Social Connections – Why They Benefit Your Health

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social connections

Some days a chat with a friend is all you need to feel better. Why? Because humans are social beings. Although we have more technology than ever at our fingertips, sometimes we may still feel left out or disconnected. Dr. Buddy Coard, Ed.D., Psychologist at the Stacie Mathewson Behavioral Health Addiction Institute at Renown, discusses the importance of social connections and tips on how to keep connecting, warning signs of loneliness and how to feel less lonely.

If you are feeling a bit more blue lately due to the social isolation of the pandemic, you are not alone. In times like these, it’s especially important to make an extra effort to reach out to neighbors, family and friends.

Why are Social Connections Important?

Dr. Coard points to significant research on the topic of loneliness and social connections. He uses the findings below to detail how social connections affect our overall health.

In a recent survey 40% of participants reported they sometimes or always feel that their relationships are not meaningful and that they feel isolated. Surprisingly, this survey suggests Generation Z (18 – 22 years old) is the loneliest generation.

Another study associates loneliness as a risk factor for early death. It indicates lack of social connection heightens health risks as much as smoking 15 cigarettes a day, or having alcohol use disorder. In fact, loneliness and social isolation are twice as harmful to physical and mental health as obesity (Perspectives on Psychological Science, Vol. 10, No. 2, 2015).

A 2018 study investigated several standard measures of social isolation, including marital status, frequency of religious service attendance, club meetings/group activities and number of close friends or relatives. The findings revealed race as a strong predictor of social isolation. In particular, black men and women were more likely to be lonely than were white men and women.

Loneliness also switches on your body’s long-term “fight-or-flight” stress signaling system, which negatively affects your immune system. People who feel lonely have lower immunity and more inflammation than people who don’t.

Dr. Coard recommends the following tips for those who feel lonely.

Tips to Increase Social Connection

  1. Join an online community, such as the HELLO Project. It is a community gathering with different health and wellness topics every Tuesday and Thursday at noon.
  2. Get outside. More and more nature prescriptions are common. In fact even a 10 minute walk can elevate your mood and get your blood flowing.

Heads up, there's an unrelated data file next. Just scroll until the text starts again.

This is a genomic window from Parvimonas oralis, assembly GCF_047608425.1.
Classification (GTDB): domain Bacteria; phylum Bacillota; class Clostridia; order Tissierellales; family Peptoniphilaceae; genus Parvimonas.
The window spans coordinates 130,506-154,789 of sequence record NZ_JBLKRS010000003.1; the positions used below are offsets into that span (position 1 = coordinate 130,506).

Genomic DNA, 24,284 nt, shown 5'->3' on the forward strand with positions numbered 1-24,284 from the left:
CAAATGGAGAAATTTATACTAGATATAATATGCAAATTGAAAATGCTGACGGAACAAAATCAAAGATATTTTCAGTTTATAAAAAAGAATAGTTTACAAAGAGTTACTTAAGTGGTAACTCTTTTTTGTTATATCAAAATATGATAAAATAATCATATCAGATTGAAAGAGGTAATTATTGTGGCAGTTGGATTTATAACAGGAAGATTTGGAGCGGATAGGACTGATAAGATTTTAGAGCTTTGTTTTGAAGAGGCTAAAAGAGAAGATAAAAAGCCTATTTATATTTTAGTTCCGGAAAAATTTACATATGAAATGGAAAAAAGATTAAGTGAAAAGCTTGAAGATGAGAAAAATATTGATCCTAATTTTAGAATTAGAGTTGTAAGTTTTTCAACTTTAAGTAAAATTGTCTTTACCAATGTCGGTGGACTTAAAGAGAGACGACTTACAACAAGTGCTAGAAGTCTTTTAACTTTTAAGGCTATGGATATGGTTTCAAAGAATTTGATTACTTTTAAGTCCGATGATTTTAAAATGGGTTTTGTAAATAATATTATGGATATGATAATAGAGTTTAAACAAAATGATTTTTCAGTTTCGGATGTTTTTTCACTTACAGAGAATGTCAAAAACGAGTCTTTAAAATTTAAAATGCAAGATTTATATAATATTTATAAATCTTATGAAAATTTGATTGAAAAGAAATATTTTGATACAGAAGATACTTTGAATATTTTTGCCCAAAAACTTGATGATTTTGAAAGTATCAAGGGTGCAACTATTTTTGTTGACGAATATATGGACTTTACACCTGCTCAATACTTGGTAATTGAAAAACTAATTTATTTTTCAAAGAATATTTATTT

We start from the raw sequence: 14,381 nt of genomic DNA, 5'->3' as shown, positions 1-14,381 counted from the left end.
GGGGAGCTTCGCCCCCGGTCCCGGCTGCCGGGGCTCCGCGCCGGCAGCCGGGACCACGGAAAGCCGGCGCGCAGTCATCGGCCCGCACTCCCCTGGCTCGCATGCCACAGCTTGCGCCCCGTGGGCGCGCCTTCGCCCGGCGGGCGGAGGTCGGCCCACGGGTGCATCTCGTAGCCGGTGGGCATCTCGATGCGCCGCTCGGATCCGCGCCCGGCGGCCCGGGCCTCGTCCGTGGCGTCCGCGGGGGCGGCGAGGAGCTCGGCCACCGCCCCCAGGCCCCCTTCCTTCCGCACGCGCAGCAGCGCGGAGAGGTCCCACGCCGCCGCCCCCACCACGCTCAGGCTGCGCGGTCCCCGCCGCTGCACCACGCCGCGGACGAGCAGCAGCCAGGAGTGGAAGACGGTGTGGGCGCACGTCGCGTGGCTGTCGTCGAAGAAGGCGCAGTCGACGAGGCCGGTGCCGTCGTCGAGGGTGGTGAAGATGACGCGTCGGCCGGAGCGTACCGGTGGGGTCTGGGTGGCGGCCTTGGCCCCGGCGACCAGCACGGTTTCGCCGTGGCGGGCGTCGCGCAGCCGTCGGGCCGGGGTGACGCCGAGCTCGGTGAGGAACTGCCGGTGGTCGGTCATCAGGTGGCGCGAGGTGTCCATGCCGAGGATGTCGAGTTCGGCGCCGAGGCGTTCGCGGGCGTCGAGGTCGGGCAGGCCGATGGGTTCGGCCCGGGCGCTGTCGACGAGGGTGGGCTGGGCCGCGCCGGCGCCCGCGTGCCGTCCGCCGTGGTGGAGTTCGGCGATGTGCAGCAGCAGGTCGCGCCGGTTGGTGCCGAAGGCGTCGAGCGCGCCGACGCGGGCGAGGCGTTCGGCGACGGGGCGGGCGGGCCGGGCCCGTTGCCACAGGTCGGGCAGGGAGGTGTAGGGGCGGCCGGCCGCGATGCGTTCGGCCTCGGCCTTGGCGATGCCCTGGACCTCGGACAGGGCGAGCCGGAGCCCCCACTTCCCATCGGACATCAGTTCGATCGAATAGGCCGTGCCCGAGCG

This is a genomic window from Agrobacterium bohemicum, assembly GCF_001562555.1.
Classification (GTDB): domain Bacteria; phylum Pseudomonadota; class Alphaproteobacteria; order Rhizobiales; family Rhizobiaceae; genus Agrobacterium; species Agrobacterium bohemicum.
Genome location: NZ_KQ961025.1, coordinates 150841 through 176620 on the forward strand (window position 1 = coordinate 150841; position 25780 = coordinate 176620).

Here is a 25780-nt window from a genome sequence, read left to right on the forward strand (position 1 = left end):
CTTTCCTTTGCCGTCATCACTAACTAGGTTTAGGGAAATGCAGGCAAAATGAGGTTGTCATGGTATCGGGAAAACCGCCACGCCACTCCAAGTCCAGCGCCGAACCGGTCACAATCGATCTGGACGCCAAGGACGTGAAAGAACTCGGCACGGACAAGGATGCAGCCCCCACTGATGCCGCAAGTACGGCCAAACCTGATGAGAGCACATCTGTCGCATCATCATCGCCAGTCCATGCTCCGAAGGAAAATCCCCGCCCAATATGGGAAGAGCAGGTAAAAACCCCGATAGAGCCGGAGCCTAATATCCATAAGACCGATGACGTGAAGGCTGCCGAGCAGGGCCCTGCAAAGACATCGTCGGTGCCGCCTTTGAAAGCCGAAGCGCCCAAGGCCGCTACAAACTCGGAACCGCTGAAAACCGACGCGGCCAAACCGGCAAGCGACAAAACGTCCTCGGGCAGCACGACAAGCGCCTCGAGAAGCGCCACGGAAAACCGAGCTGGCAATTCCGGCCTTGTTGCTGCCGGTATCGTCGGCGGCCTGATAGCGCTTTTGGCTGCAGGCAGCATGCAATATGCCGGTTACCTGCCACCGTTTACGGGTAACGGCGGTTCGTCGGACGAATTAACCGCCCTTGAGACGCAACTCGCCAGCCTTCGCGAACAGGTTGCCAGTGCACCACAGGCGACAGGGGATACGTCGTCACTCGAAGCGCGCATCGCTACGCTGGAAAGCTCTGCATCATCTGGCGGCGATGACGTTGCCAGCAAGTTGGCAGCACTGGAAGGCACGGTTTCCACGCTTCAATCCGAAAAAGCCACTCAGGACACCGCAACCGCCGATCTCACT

3. Develop a schedule of activities to accomplish in a week, setting realistic goals.
  4. Monitor your technology. Of course, watching the 24/7 news cycle can be depressing. Turn off the TV and listen to music or read a book instead. Even better, use technology to connect with family members by having a virtual game night or book club discussion.
  5. Write it out. When was the last time you sent a good old-fashioned letter or card? Or even wrote in a journal? Try to brighten someone’s day with snail mail. Writing down your hopes and fears also helps you to get worries off your mind and process your emotions. With this in mind, there are also volunteer opportunities to support others by sending a handwritten letter to others battling depression.
  6. De-clutter your surroundings. Go through those old photos and put them in an album. Clean out a drawer, cupboard or closet. You will feel a sense of accomplishment and can donate items you no longer need that others can enjoy. Increase your joy by reducing your clutter.

Warning Signs of Chronic Loneliness

One size does not fit all when it comes to loneliness. For this reason, loneliness can be different depending on your particular situation and your unique personality. However, if you feel some (or all) of the following symptoms, chronic loneliness may be affecting you:

  • Lack of ‘best’ or close friends. You connect with others on a surface level, but feel no one truly understands you. People are n your life, yet you are not connecting on a deep, intimate level with them.
  • You feel lonely even when people are around. This means feeling disengaged or not part of the group when around others.
  • You feel less than enough. You often doubt yourself or don’t feel good enough when comparing yourself to others. And social situations feel exhausting.

What Can Someone Do to Feel Less Lonely?

Dr. Coard offers the following suggestion for those with a lack of social connections:

  1. Talk with your doctor, psychologist or another healthcare professional. Sometimes chronic loneliness relates to longstanding negative beliefs that an individual has about themselves.
  2. Engage in behavioral activation. For example, being more active and involved in life by scheduling activities which can potentially improve your mood and decrease feelings of isolation. Initially behavioral activation can be very challenging due to lack of motivation, but setting a reasonable schedule of activities is a good start.
  3. Pay attention to your sleep. Sometimes when people become lonely they experience significant changes in their sleep cycle. Frequently they sleep too much, or too little. Make sure to maintain a normal, healthy sleep/wake cycle, following good sleep hygiene recommendations.

Related: Natural Ways to Boost Your Immunity

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